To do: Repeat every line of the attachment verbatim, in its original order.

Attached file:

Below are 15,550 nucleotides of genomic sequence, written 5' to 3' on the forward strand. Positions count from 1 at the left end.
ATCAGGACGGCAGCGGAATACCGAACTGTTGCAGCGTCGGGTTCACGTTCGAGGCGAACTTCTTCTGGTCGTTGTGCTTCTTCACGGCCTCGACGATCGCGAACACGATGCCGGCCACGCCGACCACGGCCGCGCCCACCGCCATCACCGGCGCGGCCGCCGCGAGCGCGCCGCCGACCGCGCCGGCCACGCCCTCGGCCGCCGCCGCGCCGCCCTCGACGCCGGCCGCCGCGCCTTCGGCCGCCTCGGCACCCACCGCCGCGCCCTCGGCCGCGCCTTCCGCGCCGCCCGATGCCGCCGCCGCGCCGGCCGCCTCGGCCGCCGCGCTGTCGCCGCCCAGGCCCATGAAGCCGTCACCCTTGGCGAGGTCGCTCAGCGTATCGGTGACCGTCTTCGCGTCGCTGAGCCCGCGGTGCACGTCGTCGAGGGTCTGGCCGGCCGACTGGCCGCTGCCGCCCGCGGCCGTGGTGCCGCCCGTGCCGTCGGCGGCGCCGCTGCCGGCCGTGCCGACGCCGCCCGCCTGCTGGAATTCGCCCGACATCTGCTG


Below are 15,550 nucleotides of genomic sequence, written 5' to 3' on the forward strand. Positions count from 1 at the left end.
ATCAGGACGGCAGCGGAATACCGAACTGTTGCAGCGTCGGGTTCACGTTCGAGGCGAACTTCTTCTGGTCGTTGTGCTTCTTCACGGCCTCGACGATCGCGAACACGATGCCGGCCACGCCGACCACGGCCGCGCCCACCGCCATCACCGGCGCGGCCGCCGCGAGCGCGCCGCCGACCGCGCCGGCCACGCCCTCGGCCGCCGCCGCGCCGCCCTCGACGCCGGCCGCCGCGCCTTCGGCCGCCTCGGCACCCACCGCCGCGCCCTCGGCCGCGCCTTCCGCGCCGCCCGATGCCGCCGCCGCGCCGGCCGCCTCGGCCGCCGCGCTGTCGCCGCCCAGGCCCATGAAGCCGTCACCCTTGGCGAGGTCGCTCAGCGTATCGGTGACCGTCTTCGCGTCGCTGAGCCCGCGGTGCACGTCGTCGAGGGTCTGGCCGGCCGACTGGCCGCTGCCGCCCGCGGCCGTGGTGCCGCCCGTGCCGTCGGCGGCGCCGCTGCCGGCCGTGCCGACGCCGCCCGCCTGCTGGAATTCGCCCGACATCTGCTG